OnyX Mac disk utility tool

Sometimes, the default way that my Mac handles files is frustrating. Shuffling through multiple levels of Finder can be repetitive and exhausting. Sometimes, even straightforward tasks—like deleting files by dragging them to the trash—aren’t as simple as they might seem. 

I know I’m not alone in feeling this way: there’s a whole range of secondary apps that address exactly this issue. Some are pretty simple and some are more complex, but they all pose the same question: Does your Mac work the way it should right out of the box? 

Features of OnyX for Mac

I decided to try OnyX, a Mac cleaning utility and disk manager that helps you supervise and organize your disk. A little disclaimer before we get started: OnyX is NOT for beginners. It doesn’t make anything simple, fun, or pretty. Instead, it delivers a set of powerful, professional tools for gaining complete control of your Mac. 

Here’s what it has to offer:

  1. Maintenance: This tab contains a checklist of the maintenance tasks that Onyx can perform on your Mac with a single click. These are broken into three categories: rebuilding, cleaning, and miscellaneous. All you need to do is check the boxes next to the tasks that you want to perform. Each task in the maintenance section is designed to leave you with a Mac that runs more smoothly and efficiently. 
  2. Utilities: These are the most technical operations the application can perform. I’ll confess that I’m not exactly sure what many of the tabs in this section are for, but I did find the Applications tool very useful. This feature collects a number of useful but usually hidden features on your Mac in one place, including the Storage Management, Network Utility, and Wireless Diagnostics apps. Although these are usually buried deep in System Preferences, it’s nice to have them on hand.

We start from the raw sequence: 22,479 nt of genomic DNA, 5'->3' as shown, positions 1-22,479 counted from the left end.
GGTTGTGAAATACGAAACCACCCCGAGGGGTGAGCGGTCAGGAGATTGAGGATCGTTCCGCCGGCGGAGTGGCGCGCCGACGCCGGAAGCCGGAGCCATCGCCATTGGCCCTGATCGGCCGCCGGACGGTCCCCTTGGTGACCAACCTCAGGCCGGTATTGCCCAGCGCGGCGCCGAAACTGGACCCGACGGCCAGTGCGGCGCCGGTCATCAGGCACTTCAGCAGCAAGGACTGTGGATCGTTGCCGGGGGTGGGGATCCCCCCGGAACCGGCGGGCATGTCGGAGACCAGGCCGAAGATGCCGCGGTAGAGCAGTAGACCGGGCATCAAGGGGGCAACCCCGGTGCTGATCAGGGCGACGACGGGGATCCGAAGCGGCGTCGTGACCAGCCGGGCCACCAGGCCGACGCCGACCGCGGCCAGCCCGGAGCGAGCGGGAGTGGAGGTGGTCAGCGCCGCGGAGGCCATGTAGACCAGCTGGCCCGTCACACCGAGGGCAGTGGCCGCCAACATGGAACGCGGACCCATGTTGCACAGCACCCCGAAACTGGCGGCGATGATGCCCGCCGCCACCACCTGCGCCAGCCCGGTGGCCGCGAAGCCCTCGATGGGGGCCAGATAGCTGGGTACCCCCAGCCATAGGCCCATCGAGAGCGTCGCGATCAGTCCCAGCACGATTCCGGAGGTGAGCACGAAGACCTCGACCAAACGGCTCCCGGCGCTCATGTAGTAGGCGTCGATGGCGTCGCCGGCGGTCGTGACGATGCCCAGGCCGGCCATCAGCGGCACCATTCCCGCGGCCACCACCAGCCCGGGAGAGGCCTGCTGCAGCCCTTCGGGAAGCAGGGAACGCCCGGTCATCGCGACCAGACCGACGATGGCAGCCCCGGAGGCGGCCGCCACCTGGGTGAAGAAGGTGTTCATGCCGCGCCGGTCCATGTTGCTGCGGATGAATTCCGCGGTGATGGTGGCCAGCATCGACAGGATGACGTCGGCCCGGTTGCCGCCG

3. Files: This feature gives you a high level of control over individual disks and files. You can change whether a disk is visible in Finder, assign it a unique Checksum label, or delete any exact duplicates or AppleDoubles. This feature also lets you delete files permanently (don’t worry—it has a triple-pass Secure Delete option to prevent any mistakes). 
  4. Parameters: This section offers dozens of options for changing the way your Mac operates. From general choices about display speeds and graphic effects to customization options for Finder and the Dock, it lets you fine-tune all the parts of your computer that you thought were stuck that way for good.
Worth the Wait?

Some of OnyX’s tasks—especially those under the Utility and Maintenance tabs—can take a long time to complete, depending on the size and contents of your drive. Make sure that you don’t start one of these intensive tasks without having a couple of hours of computer downtime available.




What makes OnyX unique?

OnyX is unlike any other disk manager I’ve used. It doesn’t simply meet the user halfway; instead, it demands a high level of input and proficiency. Here’s what I noticed: